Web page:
Highly-educated retired people use NHS outpatient care services ‘considerably more’ than their less educated peers, according to a new study.
Research published today (6 October) by researchers from the Institute for Fiscal Studies (IFS), University College London and London School of Hygiene and Tropical Medicine, and funded by the Health Foundation and the British Heart Foundation claims there is a large gap between the more and less-educated individualsusing outpatients, which has emerged over the last 10 years.
But the report adds that no such gap exists for use of emergency or elective inpatient care.
According to the report, people who are retired and better educated are, on average, in better health than their less educated peers, and so tend to make less frequent use of NHS hospitals.
Researchers claim 42% of those aged 65 and above with higher education report their health as ‘very good’, compared to just 23% of those with no formal qualifications.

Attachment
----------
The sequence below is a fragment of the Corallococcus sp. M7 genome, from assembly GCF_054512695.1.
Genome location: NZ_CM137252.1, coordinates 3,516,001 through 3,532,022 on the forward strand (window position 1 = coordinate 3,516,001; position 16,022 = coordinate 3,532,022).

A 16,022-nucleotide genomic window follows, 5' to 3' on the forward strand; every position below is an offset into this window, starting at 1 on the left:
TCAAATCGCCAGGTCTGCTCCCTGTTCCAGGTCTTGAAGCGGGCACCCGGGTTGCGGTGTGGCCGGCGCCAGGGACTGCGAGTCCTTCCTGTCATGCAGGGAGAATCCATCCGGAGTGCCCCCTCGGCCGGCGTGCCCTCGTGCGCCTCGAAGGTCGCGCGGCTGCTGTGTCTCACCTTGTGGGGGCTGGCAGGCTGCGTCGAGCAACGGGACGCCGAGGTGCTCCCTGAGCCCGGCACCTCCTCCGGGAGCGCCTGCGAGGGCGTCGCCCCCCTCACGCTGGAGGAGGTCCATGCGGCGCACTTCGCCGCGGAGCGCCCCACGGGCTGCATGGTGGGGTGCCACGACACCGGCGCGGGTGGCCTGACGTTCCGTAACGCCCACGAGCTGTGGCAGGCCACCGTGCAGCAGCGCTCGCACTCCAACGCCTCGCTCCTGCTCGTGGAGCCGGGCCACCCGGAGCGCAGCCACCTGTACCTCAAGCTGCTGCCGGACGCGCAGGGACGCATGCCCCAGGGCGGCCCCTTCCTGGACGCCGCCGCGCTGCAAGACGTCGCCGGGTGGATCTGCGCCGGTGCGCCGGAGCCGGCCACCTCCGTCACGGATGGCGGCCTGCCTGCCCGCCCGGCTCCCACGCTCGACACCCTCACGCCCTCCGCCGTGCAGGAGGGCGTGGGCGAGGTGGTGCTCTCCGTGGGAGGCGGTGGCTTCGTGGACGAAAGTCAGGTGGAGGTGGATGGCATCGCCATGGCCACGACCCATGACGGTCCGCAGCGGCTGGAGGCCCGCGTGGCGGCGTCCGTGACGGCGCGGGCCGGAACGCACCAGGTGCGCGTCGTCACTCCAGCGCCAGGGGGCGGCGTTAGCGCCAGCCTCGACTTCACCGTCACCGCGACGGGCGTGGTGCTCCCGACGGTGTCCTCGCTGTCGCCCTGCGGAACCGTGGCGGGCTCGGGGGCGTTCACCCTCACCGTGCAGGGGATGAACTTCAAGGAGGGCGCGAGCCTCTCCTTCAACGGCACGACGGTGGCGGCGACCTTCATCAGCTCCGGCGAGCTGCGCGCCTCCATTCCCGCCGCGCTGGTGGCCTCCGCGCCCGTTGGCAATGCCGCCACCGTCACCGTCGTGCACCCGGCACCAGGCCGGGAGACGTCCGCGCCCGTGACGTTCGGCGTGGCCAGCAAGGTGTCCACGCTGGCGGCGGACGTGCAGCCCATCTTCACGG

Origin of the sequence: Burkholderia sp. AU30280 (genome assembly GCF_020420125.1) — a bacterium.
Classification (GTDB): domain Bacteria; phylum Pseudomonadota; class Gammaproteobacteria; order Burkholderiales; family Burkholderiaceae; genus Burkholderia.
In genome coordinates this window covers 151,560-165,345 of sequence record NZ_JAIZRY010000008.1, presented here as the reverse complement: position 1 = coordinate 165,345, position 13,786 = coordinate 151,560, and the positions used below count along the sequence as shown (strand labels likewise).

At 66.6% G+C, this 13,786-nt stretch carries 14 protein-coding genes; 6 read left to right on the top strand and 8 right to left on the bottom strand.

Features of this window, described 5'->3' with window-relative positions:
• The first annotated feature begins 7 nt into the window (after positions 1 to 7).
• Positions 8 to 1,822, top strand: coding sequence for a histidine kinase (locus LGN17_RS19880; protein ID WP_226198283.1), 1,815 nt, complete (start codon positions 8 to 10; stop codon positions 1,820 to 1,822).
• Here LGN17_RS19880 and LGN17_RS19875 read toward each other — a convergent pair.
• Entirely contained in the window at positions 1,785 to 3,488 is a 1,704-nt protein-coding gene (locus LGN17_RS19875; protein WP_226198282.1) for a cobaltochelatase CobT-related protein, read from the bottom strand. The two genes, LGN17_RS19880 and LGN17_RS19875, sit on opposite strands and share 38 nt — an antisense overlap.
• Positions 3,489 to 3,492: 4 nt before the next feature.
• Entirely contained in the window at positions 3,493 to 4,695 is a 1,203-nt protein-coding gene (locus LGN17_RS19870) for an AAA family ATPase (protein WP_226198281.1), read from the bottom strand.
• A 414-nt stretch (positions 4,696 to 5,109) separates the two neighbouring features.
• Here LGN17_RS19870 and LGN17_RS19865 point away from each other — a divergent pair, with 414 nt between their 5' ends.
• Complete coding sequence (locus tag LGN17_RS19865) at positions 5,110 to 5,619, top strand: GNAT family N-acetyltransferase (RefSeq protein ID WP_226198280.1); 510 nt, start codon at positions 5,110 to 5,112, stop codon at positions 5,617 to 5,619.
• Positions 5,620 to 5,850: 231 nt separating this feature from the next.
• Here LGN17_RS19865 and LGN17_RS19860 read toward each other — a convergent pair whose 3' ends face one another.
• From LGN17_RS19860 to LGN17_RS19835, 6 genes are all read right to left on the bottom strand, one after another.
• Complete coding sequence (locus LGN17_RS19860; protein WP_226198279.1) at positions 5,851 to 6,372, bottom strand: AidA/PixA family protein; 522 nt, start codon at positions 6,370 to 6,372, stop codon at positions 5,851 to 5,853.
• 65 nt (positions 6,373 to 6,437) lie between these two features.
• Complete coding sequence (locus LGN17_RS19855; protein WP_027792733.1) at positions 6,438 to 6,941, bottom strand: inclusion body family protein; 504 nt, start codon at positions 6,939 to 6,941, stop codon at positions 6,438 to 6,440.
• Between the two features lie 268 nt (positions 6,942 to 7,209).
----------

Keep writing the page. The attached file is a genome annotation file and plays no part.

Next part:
The study also found that between 2010 and 2015 better educated people made 17% more outpatient hospital visits annually relative to those with no formal qualifications.
And it says there is some evidence that, after 2010, highly educated individuals used less accident & emergency (A&E) care than less educated individuals with similar levels of need.
‘Overall, the NHS does a good job of limiting socioeconomic differences in the use of inpatient hospital care – in line with its founding principles,’ said IFS research economist, Ben Zaranko.
‘However, when it comes to use of outpatient, or specialist, hospital services the highly educated are using more care than less educated individuals with similar levels of need, driven by differences in the number of routine and follow-up appointments.
Further research is needed in order to understand the reasons, and consequences, of this new trend.’
Eric Brunner, a professor of epidemiology at the UCL Institute of Epidemiology and Health Care and senior author of the study, added: ‘We show the NHS is a magnificent health care system, which continued at least until the end of the data series in 2015 to deliver elective and emergency hospital care in a socially just way to all older citizens regardless of their education level.
‘The COVID-19 emergency has challenged the NHS. Nevertheless, our study suggests the tax-funded, free-at-the point-of-use principles of the NHS provide an effective way to organise fair, universal health care funding and delivery.’
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